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Borgen

Dansmark Radio, 2010-13

58 minutes

Creator:

Adam Price

Reading Time:

4 minutes

📷 : Used with permission, Netflix

BorgenSliced Bread (PMGPOVFPRLWGTPW0)
00:00 / 04:30
Borgen

Barley

Image of show's tea brew

Movies and TV shows with a lot of dialog

Honeybush

Image of show's tea brew

Nonfamily dramas with strong adult and/or socioeconomic themes

Reba Chaisson

2021-07-25

For years, I have contended that there is no better way to understand the system you are in and your degree of socialization to it, without an international perspective. Insight into how other countries operate—politically, economically, and socially—is a good way to appreciate the privileges of your own and to acknowledge its constraints. That the lessons are accompanied with intrigue, tension, crises, and poignant moments is a bonus.


Borgen is a present-day series about politics in Denmark and the rise of its first female prime minister. Starring Sidse Babett Knudsen (Westworld, A Hologram for the King) as Birgitte Nyborg Christensen, the series depicts a convergence of the different interests that make the Danish government work. Through portrayals of power‑sharing across political parties and even the process of selecting a prime minister, the show presents what it means to serve and be accountable to the electorate.



Unlike the United States, Denmark consists of more than ten political parties, five of which occupy approximately three-quarters of its 179 elected parliamentary seats. The system still holds firm after more than 170 years and yields the intentional effect of forcing cooperation, negotiation, and compromise with groups that have distinct and sometimes opposing political ideas and priorities. This against the backdrop of the centuries-old buildings, small living quarters, cozy cafes, and cool temperatures gives us a feel for the culture of the North European country.


A wife and mother of two, Christensen is overwhelmed by parental demands, as are most protagonists in stories about career women. Also, predictably, she is saddled with a loving but unfaithful husband, portrayed by Mikael Bikkjaer. A wise senior adviser, played by Lars Knutzon, helps her realize her power and to grasp a more complete view of the Danish political landscape. This proves to be epiphanous for the leader of the newly elected majority party in Parliament.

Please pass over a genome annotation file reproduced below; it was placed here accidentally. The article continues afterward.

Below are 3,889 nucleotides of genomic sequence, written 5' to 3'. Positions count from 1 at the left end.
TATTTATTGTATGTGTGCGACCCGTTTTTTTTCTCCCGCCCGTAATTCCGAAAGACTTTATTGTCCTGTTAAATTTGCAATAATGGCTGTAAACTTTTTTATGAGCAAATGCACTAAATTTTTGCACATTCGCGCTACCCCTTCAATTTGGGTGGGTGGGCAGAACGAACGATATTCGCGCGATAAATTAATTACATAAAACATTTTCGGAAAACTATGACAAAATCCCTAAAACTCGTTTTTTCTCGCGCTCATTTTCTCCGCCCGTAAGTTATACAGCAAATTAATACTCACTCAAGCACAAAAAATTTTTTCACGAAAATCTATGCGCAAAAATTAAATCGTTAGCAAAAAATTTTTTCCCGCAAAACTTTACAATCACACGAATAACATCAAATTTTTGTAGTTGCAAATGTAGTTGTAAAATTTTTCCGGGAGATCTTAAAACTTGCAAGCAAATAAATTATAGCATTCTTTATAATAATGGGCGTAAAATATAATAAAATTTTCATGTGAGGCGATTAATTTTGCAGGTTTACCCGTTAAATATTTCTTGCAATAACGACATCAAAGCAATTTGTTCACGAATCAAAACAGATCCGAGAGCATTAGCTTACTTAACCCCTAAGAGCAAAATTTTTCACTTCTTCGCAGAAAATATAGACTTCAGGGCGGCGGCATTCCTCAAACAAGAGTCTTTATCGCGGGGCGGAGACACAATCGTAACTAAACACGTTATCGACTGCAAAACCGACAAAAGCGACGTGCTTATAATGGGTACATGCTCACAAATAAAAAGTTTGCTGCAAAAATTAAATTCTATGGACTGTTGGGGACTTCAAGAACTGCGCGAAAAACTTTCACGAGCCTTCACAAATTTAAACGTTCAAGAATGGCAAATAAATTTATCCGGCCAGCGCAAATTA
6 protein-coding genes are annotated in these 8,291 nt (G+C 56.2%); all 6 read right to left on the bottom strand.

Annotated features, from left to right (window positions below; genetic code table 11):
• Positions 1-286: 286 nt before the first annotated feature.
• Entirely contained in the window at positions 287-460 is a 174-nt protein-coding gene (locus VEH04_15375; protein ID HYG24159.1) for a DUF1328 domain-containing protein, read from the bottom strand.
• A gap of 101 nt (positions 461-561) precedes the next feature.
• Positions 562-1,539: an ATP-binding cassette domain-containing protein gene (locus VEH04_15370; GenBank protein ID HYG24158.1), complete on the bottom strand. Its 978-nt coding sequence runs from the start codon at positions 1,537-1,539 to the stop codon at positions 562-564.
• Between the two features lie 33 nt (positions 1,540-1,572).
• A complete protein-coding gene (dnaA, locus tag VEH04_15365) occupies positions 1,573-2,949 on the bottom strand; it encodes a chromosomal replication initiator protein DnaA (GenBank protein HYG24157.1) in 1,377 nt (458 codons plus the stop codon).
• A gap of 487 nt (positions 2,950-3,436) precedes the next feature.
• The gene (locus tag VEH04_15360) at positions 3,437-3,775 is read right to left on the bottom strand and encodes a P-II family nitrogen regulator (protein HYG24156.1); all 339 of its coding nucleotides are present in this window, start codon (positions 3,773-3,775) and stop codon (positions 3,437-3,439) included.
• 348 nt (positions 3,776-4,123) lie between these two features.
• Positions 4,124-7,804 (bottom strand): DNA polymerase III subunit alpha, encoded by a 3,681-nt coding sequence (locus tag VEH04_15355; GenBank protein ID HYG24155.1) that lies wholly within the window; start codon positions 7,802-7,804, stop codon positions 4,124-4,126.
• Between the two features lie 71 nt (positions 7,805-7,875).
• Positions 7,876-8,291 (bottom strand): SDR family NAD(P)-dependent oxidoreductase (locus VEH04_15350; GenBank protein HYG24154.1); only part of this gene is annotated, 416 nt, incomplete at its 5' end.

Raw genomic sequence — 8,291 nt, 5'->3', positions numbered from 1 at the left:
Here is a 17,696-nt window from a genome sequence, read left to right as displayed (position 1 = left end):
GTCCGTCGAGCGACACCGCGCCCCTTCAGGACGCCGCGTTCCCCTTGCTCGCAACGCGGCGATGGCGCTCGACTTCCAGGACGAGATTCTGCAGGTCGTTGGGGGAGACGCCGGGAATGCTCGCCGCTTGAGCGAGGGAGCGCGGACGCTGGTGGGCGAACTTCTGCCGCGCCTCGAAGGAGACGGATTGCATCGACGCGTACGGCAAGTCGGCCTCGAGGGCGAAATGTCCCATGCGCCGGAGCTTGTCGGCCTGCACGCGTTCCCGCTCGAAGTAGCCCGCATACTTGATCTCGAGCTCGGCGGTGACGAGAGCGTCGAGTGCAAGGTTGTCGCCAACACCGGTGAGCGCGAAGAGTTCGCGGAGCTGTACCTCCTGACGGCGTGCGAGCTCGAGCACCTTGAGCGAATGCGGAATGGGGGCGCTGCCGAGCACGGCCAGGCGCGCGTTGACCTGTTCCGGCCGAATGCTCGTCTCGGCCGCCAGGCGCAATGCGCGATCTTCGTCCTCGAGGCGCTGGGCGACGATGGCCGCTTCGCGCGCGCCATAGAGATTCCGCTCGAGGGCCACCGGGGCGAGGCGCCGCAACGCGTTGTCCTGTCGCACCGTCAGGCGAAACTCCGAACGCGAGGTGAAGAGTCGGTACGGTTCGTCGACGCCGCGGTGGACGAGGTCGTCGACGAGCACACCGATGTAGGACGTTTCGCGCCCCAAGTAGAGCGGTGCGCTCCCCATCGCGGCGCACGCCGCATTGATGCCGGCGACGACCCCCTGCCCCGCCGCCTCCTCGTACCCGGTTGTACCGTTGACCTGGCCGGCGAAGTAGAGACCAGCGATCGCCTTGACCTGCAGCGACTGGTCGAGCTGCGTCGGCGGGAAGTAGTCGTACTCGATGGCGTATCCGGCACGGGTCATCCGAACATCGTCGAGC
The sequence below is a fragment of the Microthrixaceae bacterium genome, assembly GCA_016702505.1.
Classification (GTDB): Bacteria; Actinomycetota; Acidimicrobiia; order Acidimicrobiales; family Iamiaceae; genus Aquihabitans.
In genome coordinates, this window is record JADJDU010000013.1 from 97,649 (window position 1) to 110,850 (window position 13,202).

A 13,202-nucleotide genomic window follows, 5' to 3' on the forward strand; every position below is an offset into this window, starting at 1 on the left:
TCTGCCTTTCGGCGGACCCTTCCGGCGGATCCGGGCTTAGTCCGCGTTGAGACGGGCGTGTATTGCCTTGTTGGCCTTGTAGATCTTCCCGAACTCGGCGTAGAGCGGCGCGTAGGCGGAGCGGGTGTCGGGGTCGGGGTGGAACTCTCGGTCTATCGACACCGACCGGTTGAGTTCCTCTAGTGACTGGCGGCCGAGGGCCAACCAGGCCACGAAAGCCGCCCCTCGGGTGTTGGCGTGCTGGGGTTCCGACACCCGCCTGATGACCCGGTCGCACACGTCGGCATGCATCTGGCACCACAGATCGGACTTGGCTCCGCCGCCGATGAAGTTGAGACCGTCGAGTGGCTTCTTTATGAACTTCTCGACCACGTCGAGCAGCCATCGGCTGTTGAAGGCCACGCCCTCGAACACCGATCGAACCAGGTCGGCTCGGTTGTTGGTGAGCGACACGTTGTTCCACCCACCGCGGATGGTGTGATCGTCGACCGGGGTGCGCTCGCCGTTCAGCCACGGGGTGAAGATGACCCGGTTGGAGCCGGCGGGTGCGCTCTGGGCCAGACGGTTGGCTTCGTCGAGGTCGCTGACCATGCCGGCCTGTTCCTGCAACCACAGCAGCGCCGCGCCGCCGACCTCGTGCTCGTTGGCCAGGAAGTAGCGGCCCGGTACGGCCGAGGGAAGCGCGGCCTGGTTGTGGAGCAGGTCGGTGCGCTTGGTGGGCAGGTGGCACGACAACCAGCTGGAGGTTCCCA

Much like The West Wing, the series takes viewers inside the room where negotiations are conducted, tensions and ambitions are revealed, and wills are tested. Indeed, the efforts to undercut Christensen’s power are continuous. A CEO threatens to relocate his billion-dollar company if a measure passes mandating that women comprise half of all private sector board members. In a private, late-night meeting with Christensen, the man calmly sips his coffee from the fine china and states with strong self‑assurance, “… we cannot risk having incompetent leadership in our companies due to state intervention.”


Politics are around the clock in this series where there is no rest for the weary prime minister. The constant wrangling for attention, power, and control are ever-present, and each has to be weighed against the country’s social-democratic values. When a cabinet minister discloses the cease-and-desist order he took against a group of journalists because he could not find a mole, the prime minister admonishes him and squashes the action, referring to it as out of line with their principles. When political tensions arise with a former colony, she dismisses the leader with niceties because of “more important matters” she needs to attend to at home. Realizing the need to recalibrate, she learns about the damage of colonization, triggering for us the experiences of Indigenous people in the U.S.


What is most interesting about this series is it allows us to see up close how multiple interests can be served at the national level. The show, then, forces us to reckon with the constraints of a system that drives and cajoles us into bifurcated camps and often antagonistic political identities as Democrats or Republicans. If you like pondering political matters like these, you might want to give Borgen a try. It’s also pretty cool to see the virtues of only two people debating at a time, standing at a small round table with the moderator between them! Yeah—different.

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